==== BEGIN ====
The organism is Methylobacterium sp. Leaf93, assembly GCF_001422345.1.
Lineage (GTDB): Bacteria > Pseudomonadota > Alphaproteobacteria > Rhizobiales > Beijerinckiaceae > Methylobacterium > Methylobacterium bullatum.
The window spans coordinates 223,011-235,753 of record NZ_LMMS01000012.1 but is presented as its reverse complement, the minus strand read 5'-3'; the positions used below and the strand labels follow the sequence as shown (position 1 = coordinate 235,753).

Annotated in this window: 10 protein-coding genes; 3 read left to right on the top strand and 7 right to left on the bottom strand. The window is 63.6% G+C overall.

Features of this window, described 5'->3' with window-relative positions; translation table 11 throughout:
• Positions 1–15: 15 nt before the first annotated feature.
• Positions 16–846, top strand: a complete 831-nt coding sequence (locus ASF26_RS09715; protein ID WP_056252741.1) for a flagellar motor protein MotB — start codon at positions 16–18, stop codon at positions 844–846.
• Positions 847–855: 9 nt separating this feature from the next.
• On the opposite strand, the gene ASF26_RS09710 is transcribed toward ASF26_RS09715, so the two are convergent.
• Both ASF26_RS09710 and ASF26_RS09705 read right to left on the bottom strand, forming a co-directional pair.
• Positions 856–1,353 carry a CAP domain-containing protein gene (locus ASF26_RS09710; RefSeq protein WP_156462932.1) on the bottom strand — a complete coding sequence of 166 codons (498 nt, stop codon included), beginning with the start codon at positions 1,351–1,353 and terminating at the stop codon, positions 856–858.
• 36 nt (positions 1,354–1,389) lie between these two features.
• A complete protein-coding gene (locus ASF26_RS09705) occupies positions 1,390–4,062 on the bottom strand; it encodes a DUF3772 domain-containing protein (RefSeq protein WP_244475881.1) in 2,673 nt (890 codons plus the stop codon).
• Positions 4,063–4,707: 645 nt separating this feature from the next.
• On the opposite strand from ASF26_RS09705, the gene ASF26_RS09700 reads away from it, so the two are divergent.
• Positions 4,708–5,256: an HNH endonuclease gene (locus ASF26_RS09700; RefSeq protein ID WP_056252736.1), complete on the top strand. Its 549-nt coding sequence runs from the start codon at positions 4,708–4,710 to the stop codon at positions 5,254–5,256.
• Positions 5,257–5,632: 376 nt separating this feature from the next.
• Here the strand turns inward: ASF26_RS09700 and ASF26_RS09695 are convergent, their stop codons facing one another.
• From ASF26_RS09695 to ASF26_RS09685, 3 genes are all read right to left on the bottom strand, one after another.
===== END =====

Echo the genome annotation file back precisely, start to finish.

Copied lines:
The organism is Methylobacterium sp. Leaf93, assembly GCF_001422345.1.
Lineage (GTDB): Bacteria > Pseudomonadota > Alphaproteobacteria > Rhizobiales > Beijerinckiaceae > Methylobacterium > Methylobacterium bullatum.
The window spans coordinates 223,011-235,753 of record NZ_LMMS01000012.1 but is presented as its reverse complement, the minus strand read 5'-3'; the positions used below and the strand labels follow the sequence as shown (position 1 = coordinate 235,753).

Annotated in this window: 10 protein-coding genes; 3 read left to right on the top strand and 7 right to left on the bottom strand. The window is 63.6% G+C overall.

Features of this window, described 5'->3' with window-relative positions; translation table 11 throughout:
• Positions 1–15: 15 nt before the first annotated feature.
• Positions 16–846, top strand: a complete 831-nt coding sequence (locus ASF26_RS09715; protein ID WP_056252741.1) for a flagellar motor protein MotB — start codon at positions 16–18, stop codon at positions 844–846.
• Positions 847–855: 9 nt separating this feature from the next.
• On the opposite strand, the gene ASF26_RS09710 is transcribed toward ASF26_RS09715, so the two are convergent.
• Both ASF26_RS09710 and ASF26_RS09705 read right to left on the bottom strand, forming a co-directional pair.
• Positions 856–1,353 carry a CAP domain-containing protein gene (locus ASF26_RS09710; RefSeq protein WP_156462932.1) on the bottom strand — a complete coding sequence of 166 codons (498 nt, stop codon included), beginning with the start codon at positions 1,351–1,353 and terminating at the stop codon, positions 856–858.
• 36 nt (positions 1,354–1,389) lie between these two features.
• A complete protein-coding gene (locus ASF26_RS09705) occupies positions 1,390–4,062 on the bottom strand; it encodes a DUF3772 domain-containing protein (RefSeq protein WP_244475881.1) in 2,673 nt (890 codons plus the stop codon).
• Positions 4,063–4,707: 645 nt separating this feature from the next.
• On the opposite strand from ASF26_RS09705, the gene ASF26_RS09700 reads away from it, so the two are divergent.
• Positions 4,708–5,256: an HNH endonuclease gene (locus ASF26_RS09700; RefSeq protein ID WP_056252736.1), complete on the top strand. Its 549-nt coding sequence runs from the start codon at positions 4,708–4,710 to the stop codon at positions 5,254–5,256.
• Positions 5,257–5,632: 376 nt separating this feature from the next.
• Here the strand turns inward: ASF26_RS09700 and ASF26_RS09695 are convergent, their stop codons facing one another.
• From ASF26_RS09695 to ASF26_RS09685, 3 genes are all read right to left on the bottom strand, one after another.